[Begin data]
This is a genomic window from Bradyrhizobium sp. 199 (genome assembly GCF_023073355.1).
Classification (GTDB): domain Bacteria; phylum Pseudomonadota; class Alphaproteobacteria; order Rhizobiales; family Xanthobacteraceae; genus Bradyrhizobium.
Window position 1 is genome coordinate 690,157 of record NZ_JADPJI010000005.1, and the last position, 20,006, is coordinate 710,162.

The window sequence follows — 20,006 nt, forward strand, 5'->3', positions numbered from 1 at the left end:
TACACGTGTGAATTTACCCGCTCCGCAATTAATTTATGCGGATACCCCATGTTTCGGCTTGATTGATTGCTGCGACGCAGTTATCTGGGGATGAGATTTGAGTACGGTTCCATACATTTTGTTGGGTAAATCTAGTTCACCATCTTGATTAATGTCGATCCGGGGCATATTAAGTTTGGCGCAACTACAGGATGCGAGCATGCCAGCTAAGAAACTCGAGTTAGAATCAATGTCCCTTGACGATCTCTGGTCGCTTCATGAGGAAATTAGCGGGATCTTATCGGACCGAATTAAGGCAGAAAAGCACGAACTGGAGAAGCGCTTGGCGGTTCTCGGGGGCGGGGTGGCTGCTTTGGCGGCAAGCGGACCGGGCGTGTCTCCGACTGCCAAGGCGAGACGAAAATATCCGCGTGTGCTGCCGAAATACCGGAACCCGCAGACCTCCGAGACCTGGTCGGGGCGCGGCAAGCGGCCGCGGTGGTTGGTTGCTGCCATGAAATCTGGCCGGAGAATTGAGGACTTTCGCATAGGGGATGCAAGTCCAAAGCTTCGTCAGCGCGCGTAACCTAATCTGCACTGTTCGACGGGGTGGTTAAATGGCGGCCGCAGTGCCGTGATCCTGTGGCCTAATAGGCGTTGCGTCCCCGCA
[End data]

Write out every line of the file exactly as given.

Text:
This is a genomic window from Bradyrhizobium sp. 199 (genome assembly GCF_023073355.1).
Classification (GTDB): domain Bacteria; phylum Pseudomonadota; class Alphaproteobacteria; order Rhizobiales; family Xanthobacteraceae; genus Bradyrhizobium.
Window position 1 is genome coordinate 690,157 of record NZ_JADPJI010000005.1, and the last position, 20,006, is coordinate 710,162.

The window sequence follows — 20,006 nt, forward strand, 5'->3', positions numbered from 1 at the left end:
TACACGTGTGAATTTACCCGCTCCGCAATTAATTTATGCGGATACCCCATGTTTCGGCTTGATTGATTGCTGCGACGCAGTTATCTGGGGATGAGATTTGAGTACGGTTCCATACATTTTGTTGGGTAAATCTAGTTCACCATCTTGATTAATGTCGATCCGGGGCATATTAAGTTTGGCGCAACTACAGGATGCGAGCATGCCAGCTAAGAAACTCGAGTTAGAATCAATGTCCCTTGACGATCTCTGGTCGCTTCATGAGGAAATTAGCGGGATCTTATCGGACCGAATTAAGGCAGAAAAGCACGAACTGGAGAAGCGCTTGGCGGTTCTCGGGGGCGGGGTGGCTGCTTTGGCGGCAAGCGGACCGGGCGTGTCTCCGACTGCCAAGGCGAGACGAAAATATCCGCGTGTGCTGCCGAAATACCGGAACCCGCAGACCTCCGAGACCTGGTCGGGGCGCGGCAAGCGGCCGCGGTGGTTGGTTGCTGCCATGAAATCTGGCCGGAGAATTGAGGACTTTCGCATAGGGGATGCAAGTCCAAAGCTTCGTCAGCGCGCGTAACCTAATCTGCACTGTTCGACGGGGTGGTTAAATGGCGGCCGCAGTGCCGTGATCCTGTGGCCTAATAGGCGTTGCGTCCCCGCA